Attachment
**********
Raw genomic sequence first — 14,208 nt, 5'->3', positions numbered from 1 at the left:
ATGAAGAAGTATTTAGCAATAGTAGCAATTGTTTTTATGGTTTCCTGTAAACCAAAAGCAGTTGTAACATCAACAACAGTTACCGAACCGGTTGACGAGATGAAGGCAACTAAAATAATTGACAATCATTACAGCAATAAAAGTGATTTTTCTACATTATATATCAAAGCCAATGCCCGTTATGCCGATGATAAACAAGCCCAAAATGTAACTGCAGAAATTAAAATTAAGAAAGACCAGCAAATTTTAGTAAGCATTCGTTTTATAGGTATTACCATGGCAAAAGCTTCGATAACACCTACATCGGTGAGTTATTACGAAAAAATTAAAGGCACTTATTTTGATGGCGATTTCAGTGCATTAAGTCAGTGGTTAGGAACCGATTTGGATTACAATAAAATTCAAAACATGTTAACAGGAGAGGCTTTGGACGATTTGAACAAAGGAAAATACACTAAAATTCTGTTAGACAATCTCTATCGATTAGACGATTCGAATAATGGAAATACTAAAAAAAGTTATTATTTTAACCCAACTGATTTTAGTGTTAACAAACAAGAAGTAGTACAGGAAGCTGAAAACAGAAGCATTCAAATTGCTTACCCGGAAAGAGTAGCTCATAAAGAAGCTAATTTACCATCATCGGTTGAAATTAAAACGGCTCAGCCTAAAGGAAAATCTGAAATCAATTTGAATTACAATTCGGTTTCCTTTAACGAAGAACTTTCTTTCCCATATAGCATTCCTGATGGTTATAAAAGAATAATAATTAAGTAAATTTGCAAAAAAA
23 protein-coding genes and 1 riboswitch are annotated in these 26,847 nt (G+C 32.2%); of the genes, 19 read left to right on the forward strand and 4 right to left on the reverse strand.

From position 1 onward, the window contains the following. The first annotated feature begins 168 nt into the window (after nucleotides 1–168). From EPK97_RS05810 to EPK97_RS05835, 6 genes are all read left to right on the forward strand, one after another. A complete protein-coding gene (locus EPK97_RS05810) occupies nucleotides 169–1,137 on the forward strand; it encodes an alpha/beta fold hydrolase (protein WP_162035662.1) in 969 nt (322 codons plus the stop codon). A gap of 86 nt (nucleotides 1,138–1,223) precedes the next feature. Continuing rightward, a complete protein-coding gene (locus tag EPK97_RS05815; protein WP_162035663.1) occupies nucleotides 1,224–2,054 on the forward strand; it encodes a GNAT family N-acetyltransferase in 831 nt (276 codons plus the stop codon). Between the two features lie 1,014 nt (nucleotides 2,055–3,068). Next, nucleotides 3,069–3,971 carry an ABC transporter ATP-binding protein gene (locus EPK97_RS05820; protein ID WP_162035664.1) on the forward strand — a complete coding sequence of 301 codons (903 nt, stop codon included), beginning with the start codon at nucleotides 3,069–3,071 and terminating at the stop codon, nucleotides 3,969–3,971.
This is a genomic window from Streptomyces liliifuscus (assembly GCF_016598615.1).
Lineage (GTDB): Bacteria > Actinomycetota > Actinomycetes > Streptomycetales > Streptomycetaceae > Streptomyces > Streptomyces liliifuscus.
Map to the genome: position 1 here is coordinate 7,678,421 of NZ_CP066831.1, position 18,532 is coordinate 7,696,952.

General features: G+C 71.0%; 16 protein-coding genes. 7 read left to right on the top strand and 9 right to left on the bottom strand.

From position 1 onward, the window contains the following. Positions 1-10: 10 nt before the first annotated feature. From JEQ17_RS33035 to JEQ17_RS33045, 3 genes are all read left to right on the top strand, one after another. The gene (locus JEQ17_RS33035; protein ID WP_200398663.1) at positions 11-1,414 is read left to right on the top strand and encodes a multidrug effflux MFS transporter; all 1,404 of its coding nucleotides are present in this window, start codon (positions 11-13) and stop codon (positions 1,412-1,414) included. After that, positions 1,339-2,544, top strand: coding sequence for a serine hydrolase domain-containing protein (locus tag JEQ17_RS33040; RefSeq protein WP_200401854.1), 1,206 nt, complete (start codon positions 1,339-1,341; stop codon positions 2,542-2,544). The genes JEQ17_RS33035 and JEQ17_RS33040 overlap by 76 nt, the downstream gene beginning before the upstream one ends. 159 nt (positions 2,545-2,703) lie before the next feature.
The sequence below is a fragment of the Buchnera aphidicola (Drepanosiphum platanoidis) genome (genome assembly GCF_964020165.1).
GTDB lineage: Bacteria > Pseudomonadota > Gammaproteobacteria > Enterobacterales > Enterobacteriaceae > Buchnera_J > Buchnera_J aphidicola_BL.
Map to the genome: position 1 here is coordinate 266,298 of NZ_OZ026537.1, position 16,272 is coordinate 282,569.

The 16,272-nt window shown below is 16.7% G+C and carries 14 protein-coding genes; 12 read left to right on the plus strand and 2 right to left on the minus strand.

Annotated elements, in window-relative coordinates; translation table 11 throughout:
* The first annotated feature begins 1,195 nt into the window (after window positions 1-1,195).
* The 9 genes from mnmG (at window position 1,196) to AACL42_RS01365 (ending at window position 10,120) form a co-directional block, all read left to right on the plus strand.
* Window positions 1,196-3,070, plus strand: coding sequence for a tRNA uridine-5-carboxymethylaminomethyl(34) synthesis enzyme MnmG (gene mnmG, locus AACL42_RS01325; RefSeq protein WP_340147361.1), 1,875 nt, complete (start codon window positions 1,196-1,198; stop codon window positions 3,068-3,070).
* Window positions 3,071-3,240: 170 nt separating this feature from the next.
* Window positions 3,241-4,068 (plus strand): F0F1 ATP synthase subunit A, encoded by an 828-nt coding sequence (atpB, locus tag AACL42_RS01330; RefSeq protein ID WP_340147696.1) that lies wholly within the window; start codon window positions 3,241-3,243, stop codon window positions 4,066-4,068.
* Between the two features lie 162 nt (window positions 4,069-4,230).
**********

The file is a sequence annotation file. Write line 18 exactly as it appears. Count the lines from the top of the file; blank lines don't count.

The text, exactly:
* Window positions 3,071-3,240: 170 nt separating this feature from the next.